Sometimes, the girl said, Shipley spoke about the 2018 graduate who later accused Shipley of sexually abusing her. Shipley referred to her as a “cancer” and claimed that she “ruined the team,” the rower remembered. Eventually, Shipley began making comparisons between the girl and the 2018 graduate. In one moment, the teen said, he would tell her that she was “so much better than anyone else on the team.” In the next, he would also accuse her of “ruining the team.”

By her senior year, the rower said she and the head coach were bickering so much that, in a meeting before the prestigious Stotesbury Cup Regatta in Philadelphia, an assistant coach at Whitman described them as “co-dependent” and like a “married couple.”

Though her teammates warned her that Shipley’s behavior wasn’t normal, she said she didn’t believe them — until one spring afternoon in 2021, when she was helping her coach repair the oars on a boat. He reached for a screwdriver that she’d been holding between her thighs.

“That’s when it really clicked,” the teen said, “that he was comfortable reaching between my legs.”

Soon after, she said she confronted him about his behavior, telling the coach that she thought she was being groomed by him. Shipley screamed at her and called her a name, she said, so she reported him to the parent board, a group of mothers and fathers who volunteered to oversee the program.

Later that month, Shipley asked to speak with her in his classroom, the teen said. She repeated to him that she thought his behavior was inappropriate. When it was time to leave, he asked if he could give her a hug. She said no.

“I firmly believe that Shipley groomed me,” she wrote in an Aug. 16 email to the parent board after she learned he had been rehired despite the complaints by her and her teammates. “ … I hope you understand that as a vulnerable 15 year old who was looking for support on mental health issues, there was a questionable power dynamic between us … I just want to move on which I am unable to do while knowing Shipley feels no remorse for his actions.”

Shipley was arrested a week later, prompting the parent board to apologize for renewing his contract despite two investigations into his behavior.

“We are incredibly sorry for the pain and anguish that all of our athletes and parents are experiencing,” the board told families of Whitman rowers in an email. “We regret offering Shipley a position for this fall season and, in retrospect with what we now know, that was clearly the wrong decision.”

After Shipley’s arrest, the girl said she began having nightmares in which the coach raped her. She feels uncomfortable and anxious being alone with her male professors during office hours and with male coaches at practices, she said. She still grapples with not feeling heard.

“We were winning, so who cared?” the rower said. “I told myself it was all in my head. But when Shipley got arrested, I realized it wasn’t in my head. It actually happened — and it just took me longer to recognize than it should have. I felt like no one was protecting me. No teachers, no administrators, no parents recognized the signs. A lot of people were scared to say no to him.”

Not signing the June letter written by her teammates is one of her biggest regrets.

A panic attack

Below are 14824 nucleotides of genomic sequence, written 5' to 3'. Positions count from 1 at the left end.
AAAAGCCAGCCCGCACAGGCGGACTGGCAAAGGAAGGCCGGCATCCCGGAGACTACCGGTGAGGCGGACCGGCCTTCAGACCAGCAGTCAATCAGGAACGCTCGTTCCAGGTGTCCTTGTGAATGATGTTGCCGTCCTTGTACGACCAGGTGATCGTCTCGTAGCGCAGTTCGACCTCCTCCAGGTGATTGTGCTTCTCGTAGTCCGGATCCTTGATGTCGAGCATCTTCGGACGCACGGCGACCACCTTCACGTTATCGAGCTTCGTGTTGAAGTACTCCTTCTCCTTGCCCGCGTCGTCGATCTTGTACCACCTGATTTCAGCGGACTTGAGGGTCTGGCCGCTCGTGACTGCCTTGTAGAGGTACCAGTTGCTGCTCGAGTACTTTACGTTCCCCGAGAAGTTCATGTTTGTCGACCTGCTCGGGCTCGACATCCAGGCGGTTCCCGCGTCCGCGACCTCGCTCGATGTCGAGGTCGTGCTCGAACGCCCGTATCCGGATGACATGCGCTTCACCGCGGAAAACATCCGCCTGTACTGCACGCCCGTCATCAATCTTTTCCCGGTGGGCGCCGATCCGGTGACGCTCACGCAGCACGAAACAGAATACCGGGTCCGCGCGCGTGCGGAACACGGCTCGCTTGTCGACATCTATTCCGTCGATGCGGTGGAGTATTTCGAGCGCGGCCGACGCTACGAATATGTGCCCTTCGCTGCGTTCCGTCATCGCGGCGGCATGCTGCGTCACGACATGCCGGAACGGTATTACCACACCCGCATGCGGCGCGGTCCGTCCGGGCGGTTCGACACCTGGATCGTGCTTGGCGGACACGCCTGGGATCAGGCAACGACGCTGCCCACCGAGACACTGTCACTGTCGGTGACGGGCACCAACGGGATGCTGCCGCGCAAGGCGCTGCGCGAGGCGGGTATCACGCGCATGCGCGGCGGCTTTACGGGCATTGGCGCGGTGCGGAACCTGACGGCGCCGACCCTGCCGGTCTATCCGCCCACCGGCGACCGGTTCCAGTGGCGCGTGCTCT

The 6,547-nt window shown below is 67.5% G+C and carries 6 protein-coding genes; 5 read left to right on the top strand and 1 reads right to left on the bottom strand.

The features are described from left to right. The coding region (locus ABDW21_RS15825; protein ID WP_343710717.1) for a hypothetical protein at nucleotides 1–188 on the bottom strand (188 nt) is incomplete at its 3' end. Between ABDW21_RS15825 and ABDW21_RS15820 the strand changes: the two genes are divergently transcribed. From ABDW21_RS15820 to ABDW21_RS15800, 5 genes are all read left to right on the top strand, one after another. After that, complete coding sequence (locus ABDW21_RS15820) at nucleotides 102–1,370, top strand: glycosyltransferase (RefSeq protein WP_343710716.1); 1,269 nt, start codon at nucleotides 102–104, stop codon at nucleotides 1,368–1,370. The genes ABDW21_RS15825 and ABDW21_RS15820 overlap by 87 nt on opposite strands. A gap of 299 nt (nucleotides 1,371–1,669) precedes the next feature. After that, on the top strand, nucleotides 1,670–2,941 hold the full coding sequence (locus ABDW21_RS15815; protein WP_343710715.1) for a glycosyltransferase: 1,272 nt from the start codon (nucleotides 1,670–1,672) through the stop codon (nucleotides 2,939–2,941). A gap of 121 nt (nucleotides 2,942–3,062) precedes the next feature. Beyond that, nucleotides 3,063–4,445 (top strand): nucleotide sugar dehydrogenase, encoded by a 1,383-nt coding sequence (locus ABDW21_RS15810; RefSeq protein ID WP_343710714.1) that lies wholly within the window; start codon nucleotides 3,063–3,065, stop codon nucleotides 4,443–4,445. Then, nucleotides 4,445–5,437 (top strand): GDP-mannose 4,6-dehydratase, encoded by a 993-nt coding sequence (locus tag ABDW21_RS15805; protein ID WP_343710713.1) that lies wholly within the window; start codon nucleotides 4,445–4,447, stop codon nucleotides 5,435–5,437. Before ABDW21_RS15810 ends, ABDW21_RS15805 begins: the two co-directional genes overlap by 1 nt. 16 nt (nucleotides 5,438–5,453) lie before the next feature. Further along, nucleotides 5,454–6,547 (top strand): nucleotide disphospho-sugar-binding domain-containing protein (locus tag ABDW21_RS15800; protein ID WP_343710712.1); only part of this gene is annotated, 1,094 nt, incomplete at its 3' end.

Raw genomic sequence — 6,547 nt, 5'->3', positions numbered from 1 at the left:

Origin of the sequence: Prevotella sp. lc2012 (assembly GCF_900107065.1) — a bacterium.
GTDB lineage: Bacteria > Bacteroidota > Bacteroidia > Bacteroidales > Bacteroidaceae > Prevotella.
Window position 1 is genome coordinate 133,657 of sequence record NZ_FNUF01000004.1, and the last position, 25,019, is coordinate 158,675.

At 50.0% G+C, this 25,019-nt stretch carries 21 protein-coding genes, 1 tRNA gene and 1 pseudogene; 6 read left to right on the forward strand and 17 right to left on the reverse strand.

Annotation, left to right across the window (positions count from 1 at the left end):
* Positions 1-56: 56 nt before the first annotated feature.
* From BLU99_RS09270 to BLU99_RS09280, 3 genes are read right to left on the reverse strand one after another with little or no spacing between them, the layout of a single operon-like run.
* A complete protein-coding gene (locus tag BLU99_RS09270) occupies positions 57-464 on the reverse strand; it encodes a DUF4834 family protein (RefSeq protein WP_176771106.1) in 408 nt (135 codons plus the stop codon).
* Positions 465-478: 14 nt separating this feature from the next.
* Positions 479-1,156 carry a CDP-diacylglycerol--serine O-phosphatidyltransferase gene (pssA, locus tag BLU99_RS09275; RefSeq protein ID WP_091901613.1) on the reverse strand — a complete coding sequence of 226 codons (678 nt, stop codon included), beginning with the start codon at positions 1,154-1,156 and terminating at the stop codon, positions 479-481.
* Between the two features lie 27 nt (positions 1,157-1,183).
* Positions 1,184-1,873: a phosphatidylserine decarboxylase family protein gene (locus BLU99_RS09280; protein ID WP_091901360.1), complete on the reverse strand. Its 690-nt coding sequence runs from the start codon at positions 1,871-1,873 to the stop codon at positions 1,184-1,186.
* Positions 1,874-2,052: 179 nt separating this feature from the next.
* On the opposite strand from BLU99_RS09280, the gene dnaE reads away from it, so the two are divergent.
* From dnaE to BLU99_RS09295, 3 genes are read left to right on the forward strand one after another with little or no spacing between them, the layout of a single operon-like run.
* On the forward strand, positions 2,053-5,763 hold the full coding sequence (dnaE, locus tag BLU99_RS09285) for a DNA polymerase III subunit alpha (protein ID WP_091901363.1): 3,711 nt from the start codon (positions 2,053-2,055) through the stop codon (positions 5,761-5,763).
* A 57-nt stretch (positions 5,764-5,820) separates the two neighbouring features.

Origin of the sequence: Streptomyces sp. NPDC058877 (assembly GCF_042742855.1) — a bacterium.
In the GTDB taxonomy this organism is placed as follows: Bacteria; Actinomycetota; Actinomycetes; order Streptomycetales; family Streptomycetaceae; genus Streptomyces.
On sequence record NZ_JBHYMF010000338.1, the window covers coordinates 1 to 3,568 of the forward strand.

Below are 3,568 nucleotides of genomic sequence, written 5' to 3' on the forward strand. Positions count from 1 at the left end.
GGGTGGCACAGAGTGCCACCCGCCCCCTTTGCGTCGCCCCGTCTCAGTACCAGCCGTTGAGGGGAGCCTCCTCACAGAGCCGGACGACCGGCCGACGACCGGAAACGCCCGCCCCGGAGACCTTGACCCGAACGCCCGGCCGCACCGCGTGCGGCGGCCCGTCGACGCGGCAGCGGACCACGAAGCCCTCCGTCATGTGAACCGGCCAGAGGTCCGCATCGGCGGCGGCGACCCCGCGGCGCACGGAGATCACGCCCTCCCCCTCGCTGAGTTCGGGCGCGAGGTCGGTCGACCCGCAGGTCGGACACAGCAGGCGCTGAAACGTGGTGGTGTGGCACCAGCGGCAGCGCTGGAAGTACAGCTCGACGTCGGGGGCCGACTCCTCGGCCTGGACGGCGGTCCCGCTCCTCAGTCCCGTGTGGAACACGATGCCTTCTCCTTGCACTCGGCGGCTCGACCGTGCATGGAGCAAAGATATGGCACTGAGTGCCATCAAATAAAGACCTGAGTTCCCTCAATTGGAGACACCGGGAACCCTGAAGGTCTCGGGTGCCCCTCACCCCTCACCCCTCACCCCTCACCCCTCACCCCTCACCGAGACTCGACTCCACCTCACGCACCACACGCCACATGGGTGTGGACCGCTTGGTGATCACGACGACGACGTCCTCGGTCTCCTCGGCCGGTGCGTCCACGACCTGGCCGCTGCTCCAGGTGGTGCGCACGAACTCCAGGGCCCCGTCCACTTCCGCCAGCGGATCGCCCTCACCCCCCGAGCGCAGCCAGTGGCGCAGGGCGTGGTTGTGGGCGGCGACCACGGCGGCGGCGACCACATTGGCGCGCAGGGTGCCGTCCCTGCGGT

In a private Facebook group that was created after Shipley’s arrest, former rowers have discussed how Shipley manipulated them — and how he contaminated a sport that had once brought them joy and a sense of purpose. Now, it’s difficult for them to untangle their identity with rowing from the man who is accused of victimizing their teammates.

“I’m sure there’s a lot of self blame involved in these victims’ stories that they shouldn’t have,” said Harriet Dark, who rowed for Whitman and graduated in 2011.

In the group, rowers recalled conversations and experiences that they hadn’t framed as abusive at the time: when Shipley pitted friends against each other for the chance to compete at the Stotesbury Regatta. He even had sisters race for the same spot in the top boat.

One former student, who rowed competitively at a top college, remembered a time shortly after her grandparent died when Shipley surprised the team with a 2K competition. When she confided in him that she wasn’t in the right mental space, he told her to do it anyway.

“That was probably one of the worst pieces of my life,” said the woman, who spoke on the condition of anonymity because of the nature of the charges against Shipley. She recalled having a panic attack as she rowed. Stopping, she said, wasn’t an option.

“I always knew he made me uncomfortable, but there was this element of, ‘He’s your coach, and if you don’t adhere to what he wants, that will impact your placement in the boat,’ ” she said. “Now, we’ve truly realized that he was a predator. Processing that fact, that I was around that type of person — day in and day out for years — is terrifying.”

Shipley’s court appearances have been rescheduled repeatedly, leaving Harris unable to shake her former coach from her mind. She said she sees Shipley in men bundled in hats and winter coats, with the same height and build as her former coach.

On her walks to class, Harris often passes a dark gray Volkswagen parked on her street. Shipley, she knows, had the same vehicle. Harris realizes they aren’t the same sedan — but every time she walks past it, she finds herself pausing.

“I have to do it,” Harris explained. “I have to think about it. It doesn’t feel like a choice.”

She checks to make sure that the vehicle isn’t his.